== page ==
Categories of Photo Date Metadata
A single digital photo will have a date in several different metadata date fields. The different date metadata fields are grouped into categories. The two categories of photo date metadata discussed in this article are:
- Exif (stands for Exchangeable Image File Format)
- File Properties (also know as System)
Exif Date Metadata
When a photo is taken with a digital camera, the date and time the shutter was pressed is recorded in a field in the Exif metadata category. That Exif date field is called DateTimeOriginal, and is a digital photo’s most important date.
Typically, a camera will also add the same date to Exif fields called CreateDate and ModifyDate.
It’s not just dates that are added to Exif metadata fields. Exif metadata includes details such as the camera make and model, camera settings, and much more.
Watch Out for Exif Date Problems
An important task for professional photo organizers is to examine the Exif date metadata of clients’ photos for signs that dates are incorrect. Exif dates can be wrong for several reasons including:
- The camera date was not adjusted when the camera was used in a different time zone.
- The camera date automatically reset to the factory default when the battery was removed for recharging. That is a common problem for photos taken with an early digital camera.
File Properties Date Metadata
File Properties metadata is also known as System metadata.
Details about a digital photo—the pixels and Exif metadata–are stored in a package called a file. When a picture is taken with a digital camera, both a photo and a file are created. The date and time the file was created is recorded in a File Properties field called Date Created (or Created Date).
While the file’s Date Created and photo’s Exif DateTimeOriginal date will be the same at first, the file’s Date Created can change. For example, when a picture I take with my phone is uploaded to my computer, the file’s Date Created is changed to match when the file was created on my computer.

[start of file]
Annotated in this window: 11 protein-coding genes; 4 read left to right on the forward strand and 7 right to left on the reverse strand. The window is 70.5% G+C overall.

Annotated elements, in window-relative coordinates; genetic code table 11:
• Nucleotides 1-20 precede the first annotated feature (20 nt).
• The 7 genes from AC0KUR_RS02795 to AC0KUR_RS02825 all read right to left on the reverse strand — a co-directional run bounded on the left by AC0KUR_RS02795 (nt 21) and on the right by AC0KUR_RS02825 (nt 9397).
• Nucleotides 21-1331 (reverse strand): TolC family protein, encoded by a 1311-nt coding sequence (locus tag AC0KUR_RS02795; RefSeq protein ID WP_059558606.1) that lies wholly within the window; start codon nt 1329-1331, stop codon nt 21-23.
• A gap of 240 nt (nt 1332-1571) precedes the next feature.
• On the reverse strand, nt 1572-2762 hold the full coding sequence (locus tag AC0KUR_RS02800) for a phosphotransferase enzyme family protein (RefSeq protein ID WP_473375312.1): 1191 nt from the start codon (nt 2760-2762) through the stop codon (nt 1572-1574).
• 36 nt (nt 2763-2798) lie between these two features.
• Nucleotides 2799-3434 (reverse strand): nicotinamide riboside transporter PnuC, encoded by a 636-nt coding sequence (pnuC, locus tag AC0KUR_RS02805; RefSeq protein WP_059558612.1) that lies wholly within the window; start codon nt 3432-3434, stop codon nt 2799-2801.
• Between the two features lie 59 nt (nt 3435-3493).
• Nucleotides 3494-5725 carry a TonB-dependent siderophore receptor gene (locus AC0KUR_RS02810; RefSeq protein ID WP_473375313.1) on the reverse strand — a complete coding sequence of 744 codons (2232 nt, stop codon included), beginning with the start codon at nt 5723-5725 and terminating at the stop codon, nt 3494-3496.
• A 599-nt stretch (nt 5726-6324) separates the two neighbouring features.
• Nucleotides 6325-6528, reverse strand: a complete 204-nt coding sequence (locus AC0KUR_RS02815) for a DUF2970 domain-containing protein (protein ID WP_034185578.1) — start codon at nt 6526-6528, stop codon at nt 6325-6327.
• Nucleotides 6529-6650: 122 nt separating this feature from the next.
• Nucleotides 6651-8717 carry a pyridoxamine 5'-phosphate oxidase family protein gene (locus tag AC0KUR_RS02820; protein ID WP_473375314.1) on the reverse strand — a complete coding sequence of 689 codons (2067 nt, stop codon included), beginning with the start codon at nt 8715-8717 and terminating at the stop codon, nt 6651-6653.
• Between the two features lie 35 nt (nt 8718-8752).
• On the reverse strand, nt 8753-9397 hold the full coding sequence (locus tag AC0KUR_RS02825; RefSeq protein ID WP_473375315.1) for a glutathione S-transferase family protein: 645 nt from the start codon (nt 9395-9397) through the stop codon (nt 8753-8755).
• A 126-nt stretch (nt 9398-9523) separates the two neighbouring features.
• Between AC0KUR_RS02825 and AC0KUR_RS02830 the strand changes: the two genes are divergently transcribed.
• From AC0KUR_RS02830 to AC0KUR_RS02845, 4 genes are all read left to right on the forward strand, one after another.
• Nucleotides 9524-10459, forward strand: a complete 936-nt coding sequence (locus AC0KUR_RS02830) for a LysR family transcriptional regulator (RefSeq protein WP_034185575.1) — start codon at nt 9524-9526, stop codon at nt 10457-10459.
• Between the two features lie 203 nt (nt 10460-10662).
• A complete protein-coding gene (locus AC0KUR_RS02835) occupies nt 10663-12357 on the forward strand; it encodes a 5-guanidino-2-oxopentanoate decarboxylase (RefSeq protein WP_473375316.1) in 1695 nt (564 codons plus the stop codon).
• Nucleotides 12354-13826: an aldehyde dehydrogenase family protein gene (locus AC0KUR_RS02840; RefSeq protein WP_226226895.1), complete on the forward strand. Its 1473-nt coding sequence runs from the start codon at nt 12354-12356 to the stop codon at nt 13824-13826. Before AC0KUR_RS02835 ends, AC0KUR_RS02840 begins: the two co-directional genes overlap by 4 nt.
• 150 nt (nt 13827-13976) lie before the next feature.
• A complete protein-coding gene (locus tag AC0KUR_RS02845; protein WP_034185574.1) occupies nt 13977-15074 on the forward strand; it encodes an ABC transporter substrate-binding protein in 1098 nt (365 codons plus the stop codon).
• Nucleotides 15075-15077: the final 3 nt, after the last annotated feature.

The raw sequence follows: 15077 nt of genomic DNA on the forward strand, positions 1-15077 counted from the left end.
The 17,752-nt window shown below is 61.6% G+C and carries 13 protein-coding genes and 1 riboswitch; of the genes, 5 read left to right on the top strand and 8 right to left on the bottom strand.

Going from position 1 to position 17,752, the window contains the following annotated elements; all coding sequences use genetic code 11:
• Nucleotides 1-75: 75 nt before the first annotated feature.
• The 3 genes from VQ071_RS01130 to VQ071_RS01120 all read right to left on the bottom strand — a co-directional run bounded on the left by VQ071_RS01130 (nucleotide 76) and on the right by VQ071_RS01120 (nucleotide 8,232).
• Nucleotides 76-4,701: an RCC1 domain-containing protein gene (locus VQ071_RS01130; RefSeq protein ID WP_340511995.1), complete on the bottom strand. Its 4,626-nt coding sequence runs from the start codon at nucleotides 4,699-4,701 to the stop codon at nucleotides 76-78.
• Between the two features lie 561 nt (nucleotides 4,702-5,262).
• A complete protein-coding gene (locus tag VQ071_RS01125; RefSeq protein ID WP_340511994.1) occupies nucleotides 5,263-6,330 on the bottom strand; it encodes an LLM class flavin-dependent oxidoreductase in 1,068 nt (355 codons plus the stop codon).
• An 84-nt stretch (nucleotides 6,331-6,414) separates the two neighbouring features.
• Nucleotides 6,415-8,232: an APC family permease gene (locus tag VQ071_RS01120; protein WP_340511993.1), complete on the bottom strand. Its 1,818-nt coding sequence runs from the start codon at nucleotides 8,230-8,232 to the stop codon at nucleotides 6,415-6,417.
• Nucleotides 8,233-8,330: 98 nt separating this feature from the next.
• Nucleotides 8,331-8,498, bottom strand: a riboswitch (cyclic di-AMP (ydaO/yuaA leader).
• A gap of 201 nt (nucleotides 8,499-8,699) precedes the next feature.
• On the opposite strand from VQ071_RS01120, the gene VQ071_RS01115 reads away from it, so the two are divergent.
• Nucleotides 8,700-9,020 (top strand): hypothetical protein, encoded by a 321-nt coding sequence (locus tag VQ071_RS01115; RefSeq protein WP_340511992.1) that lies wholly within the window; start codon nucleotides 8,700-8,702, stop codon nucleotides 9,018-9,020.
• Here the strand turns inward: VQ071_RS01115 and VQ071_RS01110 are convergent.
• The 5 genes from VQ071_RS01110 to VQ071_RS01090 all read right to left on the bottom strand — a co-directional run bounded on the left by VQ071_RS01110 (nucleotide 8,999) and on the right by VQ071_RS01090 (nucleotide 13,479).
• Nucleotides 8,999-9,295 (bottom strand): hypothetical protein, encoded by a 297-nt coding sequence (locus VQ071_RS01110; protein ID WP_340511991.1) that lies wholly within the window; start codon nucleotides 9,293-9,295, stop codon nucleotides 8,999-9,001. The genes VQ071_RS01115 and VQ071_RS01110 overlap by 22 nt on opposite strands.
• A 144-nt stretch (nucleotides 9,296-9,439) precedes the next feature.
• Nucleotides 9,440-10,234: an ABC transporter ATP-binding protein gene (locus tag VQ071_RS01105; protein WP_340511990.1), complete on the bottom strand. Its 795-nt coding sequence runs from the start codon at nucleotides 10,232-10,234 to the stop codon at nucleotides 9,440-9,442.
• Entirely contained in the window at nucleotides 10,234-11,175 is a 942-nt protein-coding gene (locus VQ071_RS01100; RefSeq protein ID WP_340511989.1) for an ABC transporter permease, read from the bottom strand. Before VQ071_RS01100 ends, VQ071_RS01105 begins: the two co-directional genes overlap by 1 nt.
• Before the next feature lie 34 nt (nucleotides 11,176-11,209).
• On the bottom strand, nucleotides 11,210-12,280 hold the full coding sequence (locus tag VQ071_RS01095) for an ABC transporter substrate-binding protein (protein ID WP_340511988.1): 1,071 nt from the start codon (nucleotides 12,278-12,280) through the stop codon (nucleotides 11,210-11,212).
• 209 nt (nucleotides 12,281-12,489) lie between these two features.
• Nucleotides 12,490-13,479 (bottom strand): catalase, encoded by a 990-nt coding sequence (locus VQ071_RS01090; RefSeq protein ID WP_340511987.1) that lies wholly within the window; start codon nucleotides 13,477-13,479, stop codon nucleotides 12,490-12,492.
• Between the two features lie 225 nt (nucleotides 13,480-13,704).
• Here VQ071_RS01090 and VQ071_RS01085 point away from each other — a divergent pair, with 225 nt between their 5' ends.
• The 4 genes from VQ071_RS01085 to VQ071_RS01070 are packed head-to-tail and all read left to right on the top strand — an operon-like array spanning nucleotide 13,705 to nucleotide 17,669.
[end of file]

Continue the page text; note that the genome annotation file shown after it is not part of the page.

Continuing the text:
When a file is exported (from an Apple Photos Library, for example) the exported file will have a Date Created matching the date it was exported. The same thing happens when a file is downloaded from cloud storage. Converting a photo to another file format will also change the Date Created.
File Properties Metadata is not always labeled as such. Some software labels fields such as Date Created without any indication that the date is a File Properties or System date, and not an Exif date.
Watch Out for Photo Date Problems
It is vital that professional photo organizers understand the photo dates they view. Many applications display a file’s Date Created, but no Exif metadata dates. Finder for Mac is a good example.
While the file’s Date Created displayed may be the same as the photo’s Exif DateTimeOriginal, you should never assume it is.
Many applications used by professional photo organizers have a Capture Date field. The intended purpose of the Capture Date field is to display the date the photo was taken (captured), and it usually does. However, if a photo has no Exif date metadata or insufficient Exif date metadata, the file’s Date Created may be displayed in the Capture Date field.
STUFF To Conclude With
If you are a professional photo organizer, you cannot be sure you are delivering correctly-dated photos to your clients if you do not understand photo date metadata. It’s essential to be able to view Exif dates, and to identify photos with incorrect, incomplete, or missing Exif dates.
This articles is intended as a basic introduction to photo date metadata. I have attempted to use accurate terminology, but unfortunately, photo and photo metadata terminology varies by application.
For this basic-level article, it was necessary to use incomplete explanations for complex topics.
The Exif field names used in this article are those used by Exiftool. I chose to use those terms because they seem to be used most often in photo software used by professional photo organizers.
A list of official Exif field names can be found on the JEITA website.